The eclipse effects on the ionosphere will be presented first via the GNSS TEC measurements, then by vertical incidence sounding (VIS) measurements, and finally by combined GNSS and VIS measurements.

To investigate and demonstrate the TEC response to the eclipse on a regional scale, maps of the TEC difference between the eclipse and the reference day have been produced. The relative difference, TECrel = (TECecl − TECref)/TECref, is calculated on each grid point from the corresponding TEC values on the eclipse day (TECecl) and the reference day (TECref). Several “difference” maps (relative percentage deviation), together with the corresponding TEC maps from the eclipse and reference days, are displayed here (Fig. 10) at different stages during the eclipse.

thumbnail Fig. 10.

European ROB-IONO TEC maps during the eclipse (A), at the same time on the control day (B) and the corresponding relative differences (C).

The TEC maps from the reference day (Fig. 10B) show the regular morning TEC increase appearing first in the South-East (SE) corner and progressing steadily towards the West (W). As a result, the early morning TEC values in the North-West (NW) corner also increase steadily from about 6–7 TECU (at 07:40 UT) up to about 14–15 TECU (at 11:50 UT). The corresponding TEC maps from the eclipse day (Fig. 10A) show that the TEC increase in the South-East is substantially lower and its progress towards the West is suppressed by the eclipse. In the North-West corner (along/near the total eclipse path), the TEC remained more or less unchanged (in the order of 6–8 TECU) until about 10:00 UT when it started to slowly increase and recover from the eclipse. In fact, the area of these relatively low TEC values increases towards the East as seen on the maps from 08:40 UT to 10:30 UT.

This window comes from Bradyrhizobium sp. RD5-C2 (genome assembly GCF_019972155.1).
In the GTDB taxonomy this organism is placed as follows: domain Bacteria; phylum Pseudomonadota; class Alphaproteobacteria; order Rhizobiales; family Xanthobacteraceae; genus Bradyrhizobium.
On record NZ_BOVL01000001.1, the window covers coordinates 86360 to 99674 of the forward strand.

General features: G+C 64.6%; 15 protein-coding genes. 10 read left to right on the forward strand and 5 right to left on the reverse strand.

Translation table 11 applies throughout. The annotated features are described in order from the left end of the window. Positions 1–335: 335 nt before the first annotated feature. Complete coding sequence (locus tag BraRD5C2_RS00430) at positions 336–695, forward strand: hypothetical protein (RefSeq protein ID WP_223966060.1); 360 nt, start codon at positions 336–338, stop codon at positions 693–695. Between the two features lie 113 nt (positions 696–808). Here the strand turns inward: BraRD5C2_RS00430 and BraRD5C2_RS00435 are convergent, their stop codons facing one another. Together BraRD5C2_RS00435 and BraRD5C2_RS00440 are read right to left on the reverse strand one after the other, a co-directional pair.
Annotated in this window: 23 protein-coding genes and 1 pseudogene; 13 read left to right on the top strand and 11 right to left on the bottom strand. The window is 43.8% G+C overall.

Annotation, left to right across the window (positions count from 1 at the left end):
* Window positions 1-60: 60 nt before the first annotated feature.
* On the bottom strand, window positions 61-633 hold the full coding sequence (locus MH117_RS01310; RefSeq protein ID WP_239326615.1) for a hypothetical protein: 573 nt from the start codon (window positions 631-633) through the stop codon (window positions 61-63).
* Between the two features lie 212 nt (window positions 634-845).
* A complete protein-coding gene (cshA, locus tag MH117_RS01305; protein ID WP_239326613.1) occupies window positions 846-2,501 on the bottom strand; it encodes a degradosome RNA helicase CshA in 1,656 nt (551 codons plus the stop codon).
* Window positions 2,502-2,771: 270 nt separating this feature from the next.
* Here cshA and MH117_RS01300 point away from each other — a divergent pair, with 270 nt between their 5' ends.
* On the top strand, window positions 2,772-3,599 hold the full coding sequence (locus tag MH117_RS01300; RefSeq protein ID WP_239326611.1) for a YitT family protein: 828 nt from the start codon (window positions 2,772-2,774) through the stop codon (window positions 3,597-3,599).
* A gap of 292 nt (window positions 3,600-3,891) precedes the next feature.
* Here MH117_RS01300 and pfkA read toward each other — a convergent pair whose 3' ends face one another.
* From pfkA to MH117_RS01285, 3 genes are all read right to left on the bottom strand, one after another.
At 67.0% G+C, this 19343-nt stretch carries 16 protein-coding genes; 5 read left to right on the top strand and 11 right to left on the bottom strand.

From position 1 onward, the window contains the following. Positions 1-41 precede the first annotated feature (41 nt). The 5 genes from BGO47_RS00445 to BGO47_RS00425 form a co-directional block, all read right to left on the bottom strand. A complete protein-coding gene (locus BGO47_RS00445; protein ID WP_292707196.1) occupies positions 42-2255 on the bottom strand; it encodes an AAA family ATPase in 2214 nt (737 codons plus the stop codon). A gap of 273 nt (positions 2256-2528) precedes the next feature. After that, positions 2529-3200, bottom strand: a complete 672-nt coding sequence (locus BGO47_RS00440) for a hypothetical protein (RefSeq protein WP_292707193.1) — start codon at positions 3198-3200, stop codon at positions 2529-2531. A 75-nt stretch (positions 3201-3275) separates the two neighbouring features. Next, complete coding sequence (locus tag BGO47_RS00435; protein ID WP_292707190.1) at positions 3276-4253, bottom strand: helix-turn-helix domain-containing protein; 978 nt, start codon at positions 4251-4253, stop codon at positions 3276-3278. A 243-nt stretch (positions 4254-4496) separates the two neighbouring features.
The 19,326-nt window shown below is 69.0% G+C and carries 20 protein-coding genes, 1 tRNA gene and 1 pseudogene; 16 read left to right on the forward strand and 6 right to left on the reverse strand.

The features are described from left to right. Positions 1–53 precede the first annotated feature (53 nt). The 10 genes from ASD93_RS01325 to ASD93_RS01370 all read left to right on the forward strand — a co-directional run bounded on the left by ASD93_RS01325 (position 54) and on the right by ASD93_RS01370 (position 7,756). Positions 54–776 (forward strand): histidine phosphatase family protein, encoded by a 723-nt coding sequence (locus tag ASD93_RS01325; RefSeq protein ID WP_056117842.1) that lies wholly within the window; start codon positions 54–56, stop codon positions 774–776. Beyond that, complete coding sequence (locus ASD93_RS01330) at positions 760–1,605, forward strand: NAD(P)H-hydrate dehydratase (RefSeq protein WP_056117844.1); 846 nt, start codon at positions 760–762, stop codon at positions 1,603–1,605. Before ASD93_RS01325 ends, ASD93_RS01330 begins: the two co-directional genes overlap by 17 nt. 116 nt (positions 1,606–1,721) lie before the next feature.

To further clarify the TEC behaviour let us examine the difference maps (Fig. 10C). The first map, at the nominal start of the eclipse at sea level (07:40 UT), shows that the eclipse-day TEC is about 10–20% different from the reference-day TEC. While the values are almost identical over large areas in the North-East (NE) and North-West (NW), TECecl is about 10–20% lower than TECref over most of Europe. These relatively lower values can be attributed to the effects of the geomagnetic storm from a few days earlier, normal day-to-day variability and inaccuracies in the TEC mapping. However, the existence of a patch of larger negative deviations over Italy, stretching in South (S)–South-West (SW) direction (i.e. towards the location of the first contact of the penumbra in SW), suggests that its existence might also be an early eclipse effect. The latter is supported by the following map, at 08:40 UT, where the above-mentioned area of negative difference (depression) is shown significantly expanded towards SW reaching a minimum of about −35% at locations around 35°N, 10°W. Overall, the depression area of TECrel values below −30%, in the shape of an oval (in blue colour), appears to track the eclipse passage from South-West (08:40 UT), through West (the 09:10 UT map), to North-West (the 09:35 UT and 10:00 UT maps). On the map from 10:30 UT, the depression area is seen reduced with a minimum over Central Europe of about −50%. The last map, at the nominal end of the eclipse at sea level (11:50 UT), shows the depression area further reduced and confined to latitudes below 55°N with a minimum of about −40% at locations around 48°N, 16°E. The difference maps show that different locations experienced different levels of TEC depletion and that the depletion occurred at different times. A question rises of what the maximum depletion of TEC was and where did it occur during the eclipse. For this purpose, all TECrel maps within the time interval from 07:40 UT to 11:50 UT were processed and the minimum TECrel value picked up for each grid point. The resulting map is shown in Figure 11A. Note that the map shows what the minimum was at each grid point but not the time at which it occurred. It is obvious that the depletion was more than 20% everywhere in Europe but the area of depletion more than 40% is a strip stretching diagonally in the NW–SE direction from the area of the total eclipse down to the area of 50% obscuration. It is interesting to note that maximum depletion of above 53% (i.e. minimum TECrel < −53%) was reached on a patch over central Europe, where the maximum obscuration was between 70% and 80% rather than in the area of complete obscuration. This can be attributed to effects of the eclipse geometry which will be discussed in one of the following sections.